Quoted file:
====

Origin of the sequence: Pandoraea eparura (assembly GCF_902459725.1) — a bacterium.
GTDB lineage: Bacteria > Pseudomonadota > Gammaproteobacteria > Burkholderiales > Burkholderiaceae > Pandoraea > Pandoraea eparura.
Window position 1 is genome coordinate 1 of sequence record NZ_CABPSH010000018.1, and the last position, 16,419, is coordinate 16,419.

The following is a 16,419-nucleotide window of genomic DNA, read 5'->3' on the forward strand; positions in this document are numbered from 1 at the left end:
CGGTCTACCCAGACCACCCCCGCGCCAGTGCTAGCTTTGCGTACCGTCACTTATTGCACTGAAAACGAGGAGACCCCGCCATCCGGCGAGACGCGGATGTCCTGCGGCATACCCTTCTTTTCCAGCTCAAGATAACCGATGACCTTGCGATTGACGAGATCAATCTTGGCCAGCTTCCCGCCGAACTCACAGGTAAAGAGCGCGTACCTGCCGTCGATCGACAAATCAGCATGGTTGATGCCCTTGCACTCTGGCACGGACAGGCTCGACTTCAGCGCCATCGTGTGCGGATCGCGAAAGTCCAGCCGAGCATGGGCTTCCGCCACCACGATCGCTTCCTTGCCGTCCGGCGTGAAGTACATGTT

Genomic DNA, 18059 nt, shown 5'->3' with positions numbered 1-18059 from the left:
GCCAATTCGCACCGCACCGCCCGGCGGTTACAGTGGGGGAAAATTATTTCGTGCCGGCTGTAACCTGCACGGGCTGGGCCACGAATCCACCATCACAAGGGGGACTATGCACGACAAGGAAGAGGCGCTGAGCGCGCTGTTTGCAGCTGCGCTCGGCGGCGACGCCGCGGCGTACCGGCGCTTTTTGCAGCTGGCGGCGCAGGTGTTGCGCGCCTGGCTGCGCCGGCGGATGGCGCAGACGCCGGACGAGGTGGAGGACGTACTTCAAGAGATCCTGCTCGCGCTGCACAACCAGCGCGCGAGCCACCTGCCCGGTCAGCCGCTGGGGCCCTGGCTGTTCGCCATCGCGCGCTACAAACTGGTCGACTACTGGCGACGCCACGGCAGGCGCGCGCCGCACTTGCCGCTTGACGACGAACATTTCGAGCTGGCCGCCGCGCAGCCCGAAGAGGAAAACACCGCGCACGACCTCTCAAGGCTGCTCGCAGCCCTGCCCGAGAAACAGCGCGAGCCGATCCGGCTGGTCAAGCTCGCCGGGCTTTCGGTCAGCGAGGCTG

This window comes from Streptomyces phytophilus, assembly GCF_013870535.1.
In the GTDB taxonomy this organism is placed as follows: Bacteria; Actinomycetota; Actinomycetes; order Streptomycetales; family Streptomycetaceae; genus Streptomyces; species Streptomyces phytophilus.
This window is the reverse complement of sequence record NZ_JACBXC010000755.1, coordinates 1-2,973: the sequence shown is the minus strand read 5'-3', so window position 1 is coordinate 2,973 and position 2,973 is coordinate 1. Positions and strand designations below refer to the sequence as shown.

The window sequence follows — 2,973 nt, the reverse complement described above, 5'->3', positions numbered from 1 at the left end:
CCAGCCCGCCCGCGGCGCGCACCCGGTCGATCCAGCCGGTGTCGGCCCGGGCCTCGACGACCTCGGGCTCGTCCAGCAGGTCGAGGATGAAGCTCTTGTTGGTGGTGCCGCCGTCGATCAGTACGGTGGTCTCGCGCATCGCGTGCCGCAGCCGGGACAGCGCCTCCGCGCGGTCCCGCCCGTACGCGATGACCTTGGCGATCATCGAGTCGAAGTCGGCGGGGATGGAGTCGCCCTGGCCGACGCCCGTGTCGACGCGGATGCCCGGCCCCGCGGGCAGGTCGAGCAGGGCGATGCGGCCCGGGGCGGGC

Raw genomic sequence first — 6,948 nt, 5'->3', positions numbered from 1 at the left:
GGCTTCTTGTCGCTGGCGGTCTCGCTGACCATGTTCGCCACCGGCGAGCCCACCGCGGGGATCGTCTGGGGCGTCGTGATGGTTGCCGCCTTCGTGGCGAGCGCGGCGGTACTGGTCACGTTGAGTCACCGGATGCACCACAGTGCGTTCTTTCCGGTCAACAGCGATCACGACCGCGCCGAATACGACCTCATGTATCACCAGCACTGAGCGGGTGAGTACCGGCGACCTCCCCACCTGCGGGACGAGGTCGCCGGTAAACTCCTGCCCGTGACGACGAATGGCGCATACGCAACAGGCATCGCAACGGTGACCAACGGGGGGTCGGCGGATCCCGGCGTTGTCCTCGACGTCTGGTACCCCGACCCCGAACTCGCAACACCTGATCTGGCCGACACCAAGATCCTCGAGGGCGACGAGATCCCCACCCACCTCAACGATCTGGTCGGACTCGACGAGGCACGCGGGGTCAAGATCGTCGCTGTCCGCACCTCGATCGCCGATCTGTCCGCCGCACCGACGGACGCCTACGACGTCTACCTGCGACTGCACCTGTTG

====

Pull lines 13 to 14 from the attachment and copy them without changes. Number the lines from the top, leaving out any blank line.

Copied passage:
Raw genomic sequence first — 6,948 nt, 5'->3', positions numbered from 1 at the left:
GGCTTCTTGTCGCTGGCGGTCTCGCTGACCATGTTCGCCACCGGCGAGCCCACCGCGGGGATCGTCTGGGGCGTCGTGATGGTTGCCGCCTTCGTGGCGAGCGCGGCGGTACTGGTCACGTTGAGTCACCGGATGCACCACAGTGCGTTCTTTCCGGTCAACAGCGATCACGACCGCGCCGAATACGACCTCATGTATCACCAGCACTGAGCGGGTGAGTACCGGCGACCTCCCCACCTGCGGGACGAGGTCGCCGGTAAACTCCTGCCCGTGACGACGAATGGCGCATACGCAACAGGCATCGCAACGGTGACCAACGGGGGGTCGGCGGATCCCGGCGTTGTCCTCGACGTCTGGTACCCCGACCCCGAACTCGCAACACCTGATCTGGCCGACACCAAGATCCTCGAGGGCGACGAGATCCCCACCCACCTCAACGATCTGGTCGGACTCGACGAGGCACGCGGGGTCAAGATCGTCGCTGTCCGCACCTCGATCGCCGATCTGTCCGCCGCACCGACGGACGCCTACGACGTCTACCTGCGACTGCACCTGTTG